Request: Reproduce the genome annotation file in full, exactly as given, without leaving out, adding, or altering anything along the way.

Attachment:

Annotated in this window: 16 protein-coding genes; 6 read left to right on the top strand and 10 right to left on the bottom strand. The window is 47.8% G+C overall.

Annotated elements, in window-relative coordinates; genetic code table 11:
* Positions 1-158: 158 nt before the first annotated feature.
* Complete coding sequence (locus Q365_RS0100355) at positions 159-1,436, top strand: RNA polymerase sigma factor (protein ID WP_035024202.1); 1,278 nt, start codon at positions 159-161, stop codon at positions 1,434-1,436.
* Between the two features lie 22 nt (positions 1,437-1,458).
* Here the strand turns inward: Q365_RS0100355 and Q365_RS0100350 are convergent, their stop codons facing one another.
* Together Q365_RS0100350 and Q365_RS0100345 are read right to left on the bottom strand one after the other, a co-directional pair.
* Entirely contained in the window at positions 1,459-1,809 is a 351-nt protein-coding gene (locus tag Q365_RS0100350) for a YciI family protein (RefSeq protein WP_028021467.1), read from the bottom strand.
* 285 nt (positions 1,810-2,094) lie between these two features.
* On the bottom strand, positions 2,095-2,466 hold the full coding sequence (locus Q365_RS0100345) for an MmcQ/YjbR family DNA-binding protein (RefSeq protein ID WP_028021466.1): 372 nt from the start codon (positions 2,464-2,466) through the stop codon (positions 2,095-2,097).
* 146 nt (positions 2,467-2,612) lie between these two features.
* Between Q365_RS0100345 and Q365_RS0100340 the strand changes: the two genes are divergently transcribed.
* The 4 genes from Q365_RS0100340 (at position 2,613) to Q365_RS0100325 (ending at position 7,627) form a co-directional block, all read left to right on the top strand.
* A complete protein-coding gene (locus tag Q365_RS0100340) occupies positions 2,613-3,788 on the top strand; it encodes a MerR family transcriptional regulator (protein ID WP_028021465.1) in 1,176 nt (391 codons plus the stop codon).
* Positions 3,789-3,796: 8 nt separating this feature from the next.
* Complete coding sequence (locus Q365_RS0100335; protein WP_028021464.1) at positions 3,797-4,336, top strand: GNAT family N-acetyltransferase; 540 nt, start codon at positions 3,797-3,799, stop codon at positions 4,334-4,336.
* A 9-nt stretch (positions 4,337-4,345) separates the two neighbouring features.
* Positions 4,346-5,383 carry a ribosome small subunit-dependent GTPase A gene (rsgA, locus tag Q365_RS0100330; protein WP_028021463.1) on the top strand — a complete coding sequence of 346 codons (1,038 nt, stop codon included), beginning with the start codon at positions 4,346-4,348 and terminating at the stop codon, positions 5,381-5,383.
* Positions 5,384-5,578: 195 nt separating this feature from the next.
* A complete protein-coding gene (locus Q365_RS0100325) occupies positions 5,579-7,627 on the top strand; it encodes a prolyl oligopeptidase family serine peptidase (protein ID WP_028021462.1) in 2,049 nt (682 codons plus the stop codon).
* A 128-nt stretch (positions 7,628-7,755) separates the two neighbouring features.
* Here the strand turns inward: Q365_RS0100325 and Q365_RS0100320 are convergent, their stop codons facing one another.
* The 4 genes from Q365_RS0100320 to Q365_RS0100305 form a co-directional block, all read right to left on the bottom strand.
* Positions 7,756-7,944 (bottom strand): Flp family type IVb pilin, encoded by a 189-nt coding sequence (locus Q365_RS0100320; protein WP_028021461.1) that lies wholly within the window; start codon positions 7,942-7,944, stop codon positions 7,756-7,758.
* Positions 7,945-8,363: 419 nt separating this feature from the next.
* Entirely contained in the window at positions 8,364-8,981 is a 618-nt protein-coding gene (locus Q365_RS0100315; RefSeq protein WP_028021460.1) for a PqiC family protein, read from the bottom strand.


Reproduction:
Annotated in this window: 16 protein-coding genes; 6 read left to right on the top strand and 10 right to left on the bottom strand. The window is 47.8% G+C overall.

Annotated elements, in window-relative coordinates; genetic code table 11:
* Positions 1-158: 158 nt before the first annotated feature.
* Complete coding sequence (locus Q365_RS0100355) at positions 159-1,436, top strand: RNA polymerase sigma factor (protein ID WP_035024202.1); 1,278 nt, start codon at positions 159-161, stop codon at positions 1,434-1,436.
* Between the two features lie 22 nt (positions 1,437-1,458).
* Here the strand turns inward: Q365_RS0100355 and Q365_RS0100350 are convergent, their stop codons facing one another.
* Together Q365_RS0100350 and Q365_RS0100345 are read right to left on the bottom strand one after the other, a co-directional pair.
* Entirely contained in the window at positions 1,459-1,809 is a 351-nt protein-coding gene (locus tag Q365_RS0100350) for a YciI family protein (RefSeq protein WP_028021467.1), read from the bottom strand.
* 285 nt (positions 1,810-2,094) lie between these two features.
* On the bottom strand, positions 2,095-2,466 hold the full coding sequence (locus Q365_RS0100345) for an MmcQ/YjbR family DNA-binding protein (RefSeq protein ID WP_028021466.1): 372 nt from the start codon (positions 2,464-2,466) through the stop codon (positions 2,095-2,097).
* 146 nt (positions 2,467-2,612) lie between these two features.
* Between Q365_RS0100345 and Q365_RS0100340 the strand changes: the two genes are divergently transcribed.
* The 4 genes from Q365_RS0100340 (at position 2,613) to Q365_RS0100325 (ending at position 7,627) form a co-directional block, all read left to right on the top strand.
* A complete protein-coding gene (locus tag Q365_RS0100340) occupies positions 2,613-3,788 on the top strand; it encodes a MerR family transcriptional regulator (protein ID WP_028021465.1) in 1,176 nt (391 codons plus the stop codon).
* Positions 3,789-3,796: 8 nt separating this feature from the next.
* Complete coding sequence (locus Q365_RS0100335; protein WP_028021464.1) at positions 3,797-4,336, top strand: GNAT family N-acetyltransferase; 540 nt, start codon at positions 3,797-3,799, stop codon at positions 4,334-4,336.
* A 9-nt stretch (positions 4,337-4,345) separates the two neighbouring features.
* Positions 4,346-5,383 carry a ribosome small subunit-dependent GTPase A gene (rsgA, locus tag Q365_RS0100330; protein WP_028021463.1) on the top strand — a complete coding sequence of 346 codons (1,038 nt, stop codon included), beginning with the start codon at positions 4,346-4,348 and terminating at the stop codon, positions 5,381-5,383.
* Positions 5,384-5,578: 195 nt separating this feature from the next.
* A complete protein-coding gene (locus Q365_RS0100325) occupies positions 5,579-7,627 on the top strand; it encodes a prolyl oligopeptidase family serine peptidase (protein ID WP_028021462.1) in 2,049 nt (682 codons plus the stop codon).
* A 128-nt stretch (positions 7,628-7,755) separates the two neighbouring features.
* Here the strand turns inward: Q365_RS0100325 and Q365_RS0100320 are convergent, their stop codons facing one another.
* The 4 genes from Q365_RS0100320 to Q365_RS0100305 form a co-directional block, all read right to left on the bottom strand.
* Positions 7,756-7,944 (bottom strand): Flp family type IVb pilin, encoded by a 189-nt coding sequence (locus Q365_RS0100320; protein WP_028021461.1) that lies wholly within the window; start codon positions 7,942-7,944, stop codon positions 7,756-7,758.
* Positions 7,945-8,363: 419 nt separating this feature from the next.
* Entirely contained in the window at positions 8,364-8,981 is a 618-nt protein-coding gene (locus Q365_RS0100315; RefSeq protein WP_028021460.1) for a PqiC family protein, read from the bottom strand.